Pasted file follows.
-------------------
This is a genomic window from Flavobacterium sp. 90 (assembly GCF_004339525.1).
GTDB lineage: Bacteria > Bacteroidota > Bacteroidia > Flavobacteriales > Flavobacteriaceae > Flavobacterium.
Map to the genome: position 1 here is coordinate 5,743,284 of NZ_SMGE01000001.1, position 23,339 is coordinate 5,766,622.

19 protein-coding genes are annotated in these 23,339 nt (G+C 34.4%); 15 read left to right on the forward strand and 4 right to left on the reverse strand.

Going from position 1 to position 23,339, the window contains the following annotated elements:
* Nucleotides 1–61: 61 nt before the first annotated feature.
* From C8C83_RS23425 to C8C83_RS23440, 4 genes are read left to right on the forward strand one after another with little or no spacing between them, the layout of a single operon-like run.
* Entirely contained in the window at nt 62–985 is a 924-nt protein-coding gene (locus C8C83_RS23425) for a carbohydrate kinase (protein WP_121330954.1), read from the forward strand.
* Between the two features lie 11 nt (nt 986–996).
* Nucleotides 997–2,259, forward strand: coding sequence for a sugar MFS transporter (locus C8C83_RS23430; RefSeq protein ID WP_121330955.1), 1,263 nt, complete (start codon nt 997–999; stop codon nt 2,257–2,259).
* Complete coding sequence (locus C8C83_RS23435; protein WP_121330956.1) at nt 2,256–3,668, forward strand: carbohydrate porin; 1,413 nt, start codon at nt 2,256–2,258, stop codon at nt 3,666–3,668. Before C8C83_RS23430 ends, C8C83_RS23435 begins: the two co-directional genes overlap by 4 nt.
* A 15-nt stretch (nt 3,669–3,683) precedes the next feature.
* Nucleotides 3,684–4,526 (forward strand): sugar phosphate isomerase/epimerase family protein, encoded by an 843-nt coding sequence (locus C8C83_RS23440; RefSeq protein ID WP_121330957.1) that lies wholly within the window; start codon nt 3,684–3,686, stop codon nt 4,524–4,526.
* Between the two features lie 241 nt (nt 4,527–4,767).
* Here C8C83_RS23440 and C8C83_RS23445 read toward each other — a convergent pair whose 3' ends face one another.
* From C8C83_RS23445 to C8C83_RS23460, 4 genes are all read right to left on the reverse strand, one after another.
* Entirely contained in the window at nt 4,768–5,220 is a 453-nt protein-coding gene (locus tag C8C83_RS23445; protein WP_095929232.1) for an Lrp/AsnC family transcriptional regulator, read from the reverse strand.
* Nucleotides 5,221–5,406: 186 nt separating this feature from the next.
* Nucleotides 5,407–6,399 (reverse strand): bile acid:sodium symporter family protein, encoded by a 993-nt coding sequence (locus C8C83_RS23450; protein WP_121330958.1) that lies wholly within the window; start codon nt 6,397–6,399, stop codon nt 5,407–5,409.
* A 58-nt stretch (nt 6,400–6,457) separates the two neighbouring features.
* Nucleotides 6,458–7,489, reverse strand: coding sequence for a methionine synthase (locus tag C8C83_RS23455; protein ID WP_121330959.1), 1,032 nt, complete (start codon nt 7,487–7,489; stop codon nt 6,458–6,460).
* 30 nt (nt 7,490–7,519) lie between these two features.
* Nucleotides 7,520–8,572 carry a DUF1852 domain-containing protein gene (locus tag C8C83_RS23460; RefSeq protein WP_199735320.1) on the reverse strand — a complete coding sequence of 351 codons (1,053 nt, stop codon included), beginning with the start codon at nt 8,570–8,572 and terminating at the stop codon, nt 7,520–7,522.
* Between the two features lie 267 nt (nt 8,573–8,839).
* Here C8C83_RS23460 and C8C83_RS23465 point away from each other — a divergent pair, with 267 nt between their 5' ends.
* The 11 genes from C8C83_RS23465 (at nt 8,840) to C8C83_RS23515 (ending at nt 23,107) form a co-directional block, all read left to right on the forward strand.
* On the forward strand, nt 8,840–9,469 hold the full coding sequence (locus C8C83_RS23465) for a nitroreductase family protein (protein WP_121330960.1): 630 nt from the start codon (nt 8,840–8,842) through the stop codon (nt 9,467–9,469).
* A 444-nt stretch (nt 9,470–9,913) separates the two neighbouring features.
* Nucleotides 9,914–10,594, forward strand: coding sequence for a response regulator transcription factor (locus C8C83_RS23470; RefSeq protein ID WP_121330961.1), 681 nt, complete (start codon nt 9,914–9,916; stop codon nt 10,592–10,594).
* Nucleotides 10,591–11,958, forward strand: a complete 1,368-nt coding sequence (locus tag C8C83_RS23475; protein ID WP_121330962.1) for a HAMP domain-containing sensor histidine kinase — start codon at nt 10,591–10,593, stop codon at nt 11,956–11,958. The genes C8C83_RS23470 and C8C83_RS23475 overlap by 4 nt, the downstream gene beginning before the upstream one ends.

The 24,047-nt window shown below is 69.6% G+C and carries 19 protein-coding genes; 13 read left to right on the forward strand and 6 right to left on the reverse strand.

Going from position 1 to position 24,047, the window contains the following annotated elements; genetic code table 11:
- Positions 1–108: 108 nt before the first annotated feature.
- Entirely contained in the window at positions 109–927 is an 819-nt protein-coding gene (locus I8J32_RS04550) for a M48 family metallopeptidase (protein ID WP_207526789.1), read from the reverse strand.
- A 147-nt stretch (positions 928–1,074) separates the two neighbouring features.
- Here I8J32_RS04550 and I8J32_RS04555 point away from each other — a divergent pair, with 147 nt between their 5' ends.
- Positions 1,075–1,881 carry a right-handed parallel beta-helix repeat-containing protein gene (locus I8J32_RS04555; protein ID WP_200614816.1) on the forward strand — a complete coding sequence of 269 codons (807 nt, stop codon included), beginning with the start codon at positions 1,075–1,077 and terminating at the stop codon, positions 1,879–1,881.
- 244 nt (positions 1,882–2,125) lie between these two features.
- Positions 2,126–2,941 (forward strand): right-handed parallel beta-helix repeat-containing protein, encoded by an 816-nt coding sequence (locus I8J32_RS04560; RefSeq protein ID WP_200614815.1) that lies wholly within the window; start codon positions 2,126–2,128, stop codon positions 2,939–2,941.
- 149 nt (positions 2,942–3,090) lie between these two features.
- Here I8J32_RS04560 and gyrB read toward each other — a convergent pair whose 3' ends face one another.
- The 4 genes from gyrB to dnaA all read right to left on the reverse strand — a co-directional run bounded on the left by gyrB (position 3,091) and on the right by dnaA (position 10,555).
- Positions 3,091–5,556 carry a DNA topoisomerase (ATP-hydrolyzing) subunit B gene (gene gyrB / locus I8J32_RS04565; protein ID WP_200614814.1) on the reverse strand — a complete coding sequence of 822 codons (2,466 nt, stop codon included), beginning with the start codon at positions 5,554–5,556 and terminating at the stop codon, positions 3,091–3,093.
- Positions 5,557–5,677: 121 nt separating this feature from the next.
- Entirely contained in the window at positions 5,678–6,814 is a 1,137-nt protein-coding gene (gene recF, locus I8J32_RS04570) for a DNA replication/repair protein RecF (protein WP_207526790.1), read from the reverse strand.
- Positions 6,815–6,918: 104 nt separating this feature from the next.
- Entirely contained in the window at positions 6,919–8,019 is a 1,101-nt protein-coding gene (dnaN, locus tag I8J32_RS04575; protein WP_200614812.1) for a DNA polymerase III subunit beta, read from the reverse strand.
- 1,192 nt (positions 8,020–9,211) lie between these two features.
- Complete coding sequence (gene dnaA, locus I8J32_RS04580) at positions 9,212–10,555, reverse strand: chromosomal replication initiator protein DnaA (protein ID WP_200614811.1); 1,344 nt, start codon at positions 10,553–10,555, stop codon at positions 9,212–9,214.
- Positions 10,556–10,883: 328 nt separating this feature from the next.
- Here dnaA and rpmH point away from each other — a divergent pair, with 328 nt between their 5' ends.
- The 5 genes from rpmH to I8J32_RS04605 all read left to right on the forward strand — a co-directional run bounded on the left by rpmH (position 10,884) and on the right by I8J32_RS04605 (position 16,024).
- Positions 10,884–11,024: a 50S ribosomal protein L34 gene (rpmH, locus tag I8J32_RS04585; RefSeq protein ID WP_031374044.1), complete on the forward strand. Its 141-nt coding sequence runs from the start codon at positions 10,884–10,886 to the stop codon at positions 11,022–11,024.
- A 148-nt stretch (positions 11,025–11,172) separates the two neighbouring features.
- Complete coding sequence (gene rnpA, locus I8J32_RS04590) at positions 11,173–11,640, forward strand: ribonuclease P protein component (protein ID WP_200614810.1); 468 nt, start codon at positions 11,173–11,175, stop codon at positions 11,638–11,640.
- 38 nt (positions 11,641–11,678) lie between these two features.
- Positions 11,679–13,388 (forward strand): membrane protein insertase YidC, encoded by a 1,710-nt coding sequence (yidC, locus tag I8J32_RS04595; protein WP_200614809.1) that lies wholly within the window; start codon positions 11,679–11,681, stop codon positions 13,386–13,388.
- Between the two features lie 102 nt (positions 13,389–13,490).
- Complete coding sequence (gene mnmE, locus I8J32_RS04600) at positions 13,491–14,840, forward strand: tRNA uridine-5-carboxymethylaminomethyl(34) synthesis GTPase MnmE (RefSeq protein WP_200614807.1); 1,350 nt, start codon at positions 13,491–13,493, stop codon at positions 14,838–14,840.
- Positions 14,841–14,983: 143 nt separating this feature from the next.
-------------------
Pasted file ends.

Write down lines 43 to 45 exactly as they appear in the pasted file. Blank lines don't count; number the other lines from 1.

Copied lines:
- Positions 3,091–5,556 carry a DNA topoisomerase (ATP-hydrolyzing) subunit B gene (gene gyrB / locus I8J32_RS04565; protein ID WP_200614814.1) on the reverse strand — a complete coding sequence of 822 codons (2,466 nt, stop codon included), beginning with the start codon at positions 5,554–5,556 and terminating at the stop codon, positions 3,091–3,093.
- Positions 5,557–5,677: 121 nt separating this feature from the next.
- Entirely contained in the window at positions 5,678–6,814 is a 1,137-nt protein-coding gene (gene recF, locus I8J32_RS04570) for a DNA replication/repair protein RecF (protein WP_207526790.1), read from the reverse strand.